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WebSocket Mapping for Scalability Protocols


WebSocket Mapping for Scalability Protocols


This document defines the WebSocket mapping for scalability protocols.


Copyright 2018 Staysail Systems, Inc. Copyright 2018 Capitar IT Group BV

This specification is licensed under the Apache License, Version 2.0 (the "License"); you may not use this file except in compliance with the License. You may obtain a copy of the license online.


The key words "MUST", "MUST NOT", "REQUIRED", "SHALL", "SHALL NOT", "SHOULD", "SHOULD NOT", "RECOMMENDED", "MAY", and "OPTIONAL" in this document are to be interpreted as described in RFC 2119.

Underlying protocol

This mapping should be layered directly on the top of WebSocket, as defined in RFC 6455.

Additionally, implementations MUST support BINARY frame types. They SHOULD NOT send or accept TEXT frame types.

Implementations SHOULD support HTTPS as the transport, and if they do, then they MAY also choose not to support HTTP. HTTPS SHOULD be used in preference to HTTP when practical.

Client implementations MUST NOT send entity content with their request, and server implementations MUST NOT send entity content when responding with a successful HTTP 101 Switching Protocols response. (The HTTP and WebSocket RFCs permit such content payloads to be sent, but explicitly require that it be ignored if present. It is far easier to simply not send the data in the first place.) Servers receiving requests with content data MUST respond with an error code, such as 400 Bad Request.

The use of the path and query parameters in the HTTP request is not further considered here, except to note that servers SHOULD use this data to discriminate when multiple instances or applications are made available at the same host and port.

Subprotocol Names

Scalability Protocols uses subprotocols that are named as the individual protocol name appeneded with For example, the PAIRv1 protocol (named pair1) has the subprotocol of

Individual protocols have their own names, but here is a list of legacy subprotocol names:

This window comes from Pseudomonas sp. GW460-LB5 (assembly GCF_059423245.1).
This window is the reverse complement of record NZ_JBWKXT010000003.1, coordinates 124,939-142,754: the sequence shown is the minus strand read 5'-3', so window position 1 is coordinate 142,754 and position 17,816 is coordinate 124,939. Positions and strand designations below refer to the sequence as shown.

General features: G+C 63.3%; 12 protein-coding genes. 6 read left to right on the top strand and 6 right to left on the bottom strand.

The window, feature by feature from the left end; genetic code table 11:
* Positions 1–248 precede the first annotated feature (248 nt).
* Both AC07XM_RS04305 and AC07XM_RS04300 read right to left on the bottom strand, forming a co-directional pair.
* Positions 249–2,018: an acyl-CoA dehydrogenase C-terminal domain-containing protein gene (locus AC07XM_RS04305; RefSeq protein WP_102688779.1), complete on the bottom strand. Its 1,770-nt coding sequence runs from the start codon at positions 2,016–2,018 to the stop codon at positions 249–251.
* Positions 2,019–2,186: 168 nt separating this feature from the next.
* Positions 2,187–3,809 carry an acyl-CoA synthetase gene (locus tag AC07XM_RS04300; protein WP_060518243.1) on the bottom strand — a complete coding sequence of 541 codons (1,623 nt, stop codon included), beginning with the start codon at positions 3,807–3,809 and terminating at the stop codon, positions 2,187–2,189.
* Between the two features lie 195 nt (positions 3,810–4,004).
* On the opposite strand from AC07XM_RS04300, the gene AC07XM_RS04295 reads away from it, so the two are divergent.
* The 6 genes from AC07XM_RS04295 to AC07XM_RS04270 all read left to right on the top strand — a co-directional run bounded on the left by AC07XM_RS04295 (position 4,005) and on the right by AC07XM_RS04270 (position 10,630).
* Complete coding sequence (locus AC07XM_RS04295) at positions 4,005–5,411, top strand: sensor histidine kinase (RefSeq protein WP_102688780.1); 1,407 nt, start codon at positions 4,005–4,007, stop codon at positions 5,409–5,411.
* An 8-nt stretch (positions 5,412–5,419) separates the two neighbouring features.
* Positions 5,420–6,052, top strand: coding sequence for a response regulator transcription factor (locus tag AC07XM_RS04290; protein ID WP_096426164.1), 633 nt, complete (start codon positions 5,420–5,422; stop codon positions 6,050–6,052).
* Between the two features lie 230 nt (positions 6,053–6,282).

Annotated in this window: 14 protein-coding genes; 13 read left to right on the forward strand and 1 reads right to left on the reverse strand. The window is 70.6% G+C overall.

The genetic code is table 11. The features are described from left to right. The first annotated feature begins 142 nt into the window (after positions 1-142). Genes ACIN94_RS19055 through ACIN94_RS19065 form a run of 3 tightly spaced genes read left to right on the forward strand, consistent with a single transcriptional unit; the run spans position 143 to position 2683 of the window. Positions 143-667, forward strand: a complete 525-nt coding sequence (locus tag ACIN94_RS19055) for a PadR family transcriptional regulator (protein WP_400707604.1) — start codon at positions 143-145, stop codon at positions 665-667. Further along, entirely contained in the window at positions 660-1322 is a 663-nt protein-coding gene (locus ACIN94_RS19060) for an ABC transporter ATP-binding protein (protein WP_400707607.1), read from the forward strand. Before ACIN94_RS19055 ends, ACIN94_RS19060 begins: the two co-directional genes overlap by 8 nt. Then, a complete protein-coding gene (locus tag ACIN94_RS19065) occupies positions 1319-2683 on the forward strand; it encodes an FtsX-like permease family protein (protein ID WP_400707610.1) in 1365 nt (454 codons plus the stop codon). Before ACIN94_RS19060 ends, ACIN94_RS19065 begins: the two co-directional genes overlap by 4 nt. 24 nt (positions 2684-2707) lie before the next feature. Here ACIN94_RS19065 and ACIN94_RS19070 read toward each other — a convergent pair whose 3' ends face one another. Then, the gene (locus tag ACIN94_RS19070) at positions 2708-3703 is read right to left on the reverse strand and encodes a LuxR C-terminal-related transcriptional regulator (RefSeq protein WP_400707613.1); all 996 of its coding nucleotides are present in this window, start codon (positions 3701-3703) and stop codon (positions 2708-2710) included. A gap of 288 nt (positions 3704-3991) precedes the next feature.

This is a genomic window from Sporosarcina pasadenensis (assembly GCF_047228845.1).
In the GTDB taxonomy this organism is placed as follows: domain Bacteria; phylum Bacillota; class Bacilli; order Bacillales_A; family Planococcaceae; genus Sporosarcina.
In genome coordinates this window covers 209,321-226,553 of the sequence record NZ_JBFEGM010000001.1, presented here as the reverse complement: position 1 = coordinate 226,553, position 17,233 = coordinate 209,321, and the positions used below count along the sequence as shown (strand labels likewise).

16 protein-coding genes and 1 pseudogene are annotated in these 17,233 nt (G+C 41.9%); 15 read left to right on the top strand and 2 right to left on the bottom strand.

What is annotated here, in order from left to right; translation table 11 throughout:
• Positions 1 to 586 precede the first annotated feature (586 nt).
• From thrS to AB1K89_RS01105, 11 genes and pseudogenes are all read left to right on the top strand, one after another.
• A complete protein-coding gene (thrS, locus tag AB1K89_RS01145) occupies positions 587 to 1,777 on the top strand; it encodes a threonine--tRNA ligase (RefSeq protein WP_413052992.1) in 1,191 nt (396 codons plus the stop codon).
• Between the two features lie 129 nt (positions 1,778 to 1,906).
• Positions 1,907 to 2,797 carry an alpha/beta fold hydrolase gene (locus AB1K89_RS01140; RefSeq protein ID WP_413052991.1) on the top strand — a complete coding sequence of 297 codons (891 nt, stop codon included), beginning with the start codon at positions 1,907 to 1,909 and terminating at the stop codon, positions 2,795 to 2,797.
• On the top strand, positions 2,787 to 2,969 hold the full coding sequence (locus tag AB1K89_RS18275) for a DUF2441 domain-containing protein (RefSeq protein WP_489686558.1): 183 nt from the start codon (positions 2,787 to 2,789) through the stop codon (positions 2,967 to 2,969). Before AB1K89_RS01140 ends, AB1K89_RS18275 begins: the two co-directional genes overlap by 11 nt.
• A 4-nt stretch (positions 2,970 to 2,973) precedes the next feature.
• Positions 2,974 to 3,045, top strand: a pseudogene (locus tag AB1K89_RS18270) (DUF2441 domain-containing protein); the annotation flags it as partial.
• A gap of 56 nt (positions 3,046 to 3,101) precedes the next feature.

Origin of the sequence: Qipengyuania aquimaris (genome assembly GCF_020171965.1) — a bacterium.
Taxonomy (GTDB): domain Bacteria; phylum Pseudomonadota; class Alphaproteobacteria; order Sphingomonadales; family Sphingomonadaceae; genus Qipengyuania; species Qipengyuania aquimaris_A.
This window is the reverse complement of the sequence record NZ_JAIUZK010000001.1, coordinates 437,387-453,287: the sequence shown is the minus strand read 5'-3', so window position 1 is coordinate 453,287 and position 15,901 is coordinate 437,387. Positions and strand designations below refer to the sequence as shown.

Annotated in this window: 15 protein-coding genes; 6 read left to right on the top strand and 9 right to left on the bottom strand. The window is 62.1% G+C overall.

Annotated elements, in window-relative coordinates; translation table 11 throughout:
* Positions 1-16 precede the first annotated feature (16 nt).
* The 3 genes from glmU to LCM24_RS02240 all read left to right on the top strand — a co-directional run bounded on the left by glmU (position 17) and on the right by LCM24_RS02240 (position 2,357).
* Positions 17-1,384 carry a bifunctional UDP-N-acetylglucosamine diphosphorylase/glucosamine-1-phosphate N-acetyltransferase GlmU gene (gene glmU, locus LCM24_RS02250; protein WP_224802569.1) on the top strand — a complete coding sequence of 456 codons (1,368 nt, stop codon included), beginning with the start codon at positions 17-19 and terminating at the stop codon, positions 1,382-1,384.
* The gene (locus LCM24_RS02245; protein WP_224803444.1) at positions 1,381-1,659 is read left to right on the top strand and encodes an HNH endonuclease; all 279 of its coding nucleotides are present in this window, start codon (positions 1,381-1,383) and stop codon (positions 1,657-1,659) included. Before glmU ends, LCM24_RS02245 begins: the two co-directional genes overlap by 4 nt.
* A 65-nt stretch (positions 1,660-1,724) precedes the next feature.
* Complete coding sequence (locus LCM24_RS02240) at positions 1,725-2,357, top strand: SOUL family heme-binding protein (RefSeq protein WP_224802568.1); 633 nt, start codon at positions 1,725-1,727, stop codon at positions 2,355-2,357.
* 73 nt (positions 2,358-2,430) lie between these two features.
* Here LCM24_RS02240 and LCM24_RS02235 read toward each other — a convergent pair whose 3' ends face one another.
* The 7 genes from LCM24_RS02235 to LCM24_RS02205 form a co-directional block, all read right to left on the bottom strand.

Connection Initiation

Connections are established using HTTP negotiation as specified in RFC 6455. The HTTP client side MUST include a Sec-WebSocket-Protocol header that lists the desired subprotocol, which is the subprotocol corresponding to the server’s scalability protocol.

For example, a REQ client connecting to a REP server would use the subprotocol of

Message Format

Each SP message sent over this mapping corresponds exactly to one WebSocket message. Implementations MUST properly support receive of messages consisting of multiple WebSocket frames. They MAY send messages in one or more frames, but SHOULD avoid fragmenting messages unless unavoidable. (It will often be the case that applications can receive a single message consisting of just a single frame with less effort than one consisting of multiple frames.)

Control Frames

Fragments of a multi-frame message may be interspersed with control frames. Implementations MUST respond as quickly as practical to PING frames with the appropriate PONG frame. Implementations MUST cease activity on connections after receiving a CLOSE frame.

If an implementation chooses to reject a received message as too large, it MUST immediately send a CLOSE frame and shut down the connection.

URI Format

The URI scheme used to represent is the same as that that used for WebSockets.

Server implementations MAY offer the ability to specify a wild card of * for a host name indicating that when listening, all interfaces of the local host should be listened to, and that the Host HTTP header sent by the client during HTTP negotiation will be ignored.

Server implementations MAY allow a port number of 0 to be specified when listening, in which case a randomly chosen ephemeral TCP port SHALL be used.[1]

The HTTP Host header sent by clients SHALL be the same as the host and port component of the URI.

Security Considerations

Implementations MAY support TLS, and may further support HTTP authentication mechanisms. The details of this are out of scope for this document.

Denial-of-service considerations are discussed, in particular the use of a limit on the incoming message sizes.

1. In this case the implementation will need to offer a method for applications to determine the ephemeral TCP port number chosen.
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